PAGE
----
The breakdown of dietary substances rich in phosphatidylcholine, choline, or carnitine, which are commonly found in red meat, fish, or eggs forms trimethylamine (TMA), the precursor to TMAO. TMA is absorbed in the intestine and converted via the hepatic enzyme flavin-containing monooxygenase 3 to TMAO. TMAO is then released by the liver into the bloodstream and eventually cleared by the kidneys. At normal levels, TMAO is generally considered beneficial for the body for maintaining normal cholesterol levels, lipid metabolism, and gut physiology. But altered levels can have serious consequences. TMAO is eliminated through the kidneys with impaired renal function leading to high levels of TMAO. These elevated levels of TMAO can increase cholesterol deposition in arterial walls, resulting in plaque build-up, and increasing the risk of a heart attack. To lower the TMAO levels in your gut, try minimizing full-fat dairy products, such as cream cheese, full-fat milk, butter, and processed meat.

Food is not the only factor that affects the diversity of the gut microbiome. Medications like antibiotics can wipe out helpful species of microbiota in the gut. A way to restore microbiome diversity may be through probiotic administration. Some studies suggest that taking these supplements can reduce systemic inflammation. Other studies suggest that taking prebiotics promotes microbial fermentation of dietary fibers to SCFAs. Finally, some prebiotics, such as inulin, have the potential to counteract the harmful effects of antibiotics by promoting the diversity and functional capacity of the gut microbiota.

In summary, the gut microbiome can be our silent partner in maintaining our health. But there are other ways that a healthy gut can improve your quality of life besides lowering the risk of heart disease. Don’t forget to monitor meat and dairy intake to reduce TMAO production, consume high-fiber foods for healthier gut barriers and avoid high fat and/or high-sugar foods for better SCFA function. Contact your health care provider and nutritionist for more detailed health recommendations.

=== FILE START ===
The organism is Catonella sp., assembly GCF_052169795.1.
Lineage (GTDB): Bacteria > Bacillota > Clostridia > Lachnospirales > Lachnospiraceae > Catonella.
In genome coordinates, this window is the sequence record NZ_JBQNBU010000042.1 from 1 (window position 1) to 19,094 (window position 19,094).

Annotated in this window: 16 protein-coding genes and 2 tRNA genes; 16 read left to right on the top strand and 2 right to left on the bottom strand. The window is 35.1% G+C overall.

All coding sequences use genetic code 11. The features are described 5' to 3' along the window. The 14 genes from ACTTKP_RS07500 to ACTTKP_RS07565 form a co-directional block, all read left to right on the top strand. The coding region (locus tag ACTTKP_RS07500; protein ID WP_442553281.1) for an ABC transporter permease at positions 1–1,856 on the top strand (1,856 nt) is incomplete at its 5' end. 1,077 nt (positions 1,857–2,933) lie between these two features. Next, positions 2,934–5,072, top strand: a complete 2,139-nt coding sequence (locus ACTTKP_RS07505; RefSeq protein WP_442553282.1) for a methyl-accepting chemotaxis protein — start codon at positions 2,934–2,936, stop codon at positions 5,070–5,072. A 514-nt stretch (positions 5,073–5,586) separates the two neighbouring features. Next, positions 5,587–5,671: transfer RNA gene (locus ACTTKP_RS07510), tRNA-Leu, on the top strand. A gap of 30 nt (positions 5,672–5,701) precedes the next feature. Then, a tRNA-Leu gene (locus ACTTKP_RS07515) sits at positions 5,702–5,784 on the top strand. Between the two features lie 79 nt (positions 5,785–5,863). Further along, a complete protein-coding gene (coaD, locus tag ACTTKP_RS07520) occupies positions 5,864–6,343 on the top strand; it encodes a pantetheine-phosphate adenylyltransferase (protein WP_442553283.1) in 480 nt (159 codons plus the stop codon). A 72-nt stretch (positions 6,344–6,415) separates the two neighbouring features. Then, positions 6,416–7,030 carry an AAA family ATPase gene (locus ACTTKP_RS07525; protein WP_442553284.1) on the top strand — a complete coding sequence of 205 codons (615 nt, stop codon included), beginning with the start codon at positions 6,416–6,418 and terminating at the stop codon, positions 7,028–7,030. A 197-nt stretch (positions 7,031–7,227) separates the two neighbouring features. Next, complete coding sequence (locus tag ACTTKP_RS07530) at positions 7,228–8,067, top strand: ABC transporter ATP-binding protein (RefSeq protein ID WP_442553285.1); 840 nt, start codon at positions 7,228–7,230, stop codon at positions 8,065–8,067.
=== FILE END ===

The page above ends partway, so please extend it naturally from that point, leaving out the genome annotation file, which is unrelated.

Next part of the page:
References:

  1. The Gut Microbiome and Cardiovascular Disease: Current Knowledge and Clinical Potential, https://journals.physiology.org/doi/full/10.1152/ajpheart.00376.2019
  2. The Gut Microbiome in Coronary Artery Disease and Heart Failure: Current Knowledge and Future Directions, https://www.thelancet.com/journals/ebiom/article/PIIS2352-3964(20)30024-4/full text
  3. Gut Microbiota in Cardiovascular Disease https://www.ncbi.nlm.nih.gov/pmc/articles/PMC5390330/
  4. Gut Microbiota in Cardiovascular Disease: Opportunities and Challenges https://microbiomejournal.biomedcentral.com/articles/10.1186/s40168-020-00821-0
  5. Gut Microbes Role in Heart Failure Explored https://www.ahajournals.org/doi/10.1161/CIRCULATIONAHA.119.043300
  6. Design of the GutHeart—targeting gut microbiota to treat heart failure—trial: a Phase II, randomized clinical trial https://www.ncbi.nlm.nih.gov/pmc/articles/PMC6165929/
  7. Gut Microbiota and Cardiovascular Disease https://www.ahajournals.org/doi/full/10.1161/CIRCRESAHA.120.316242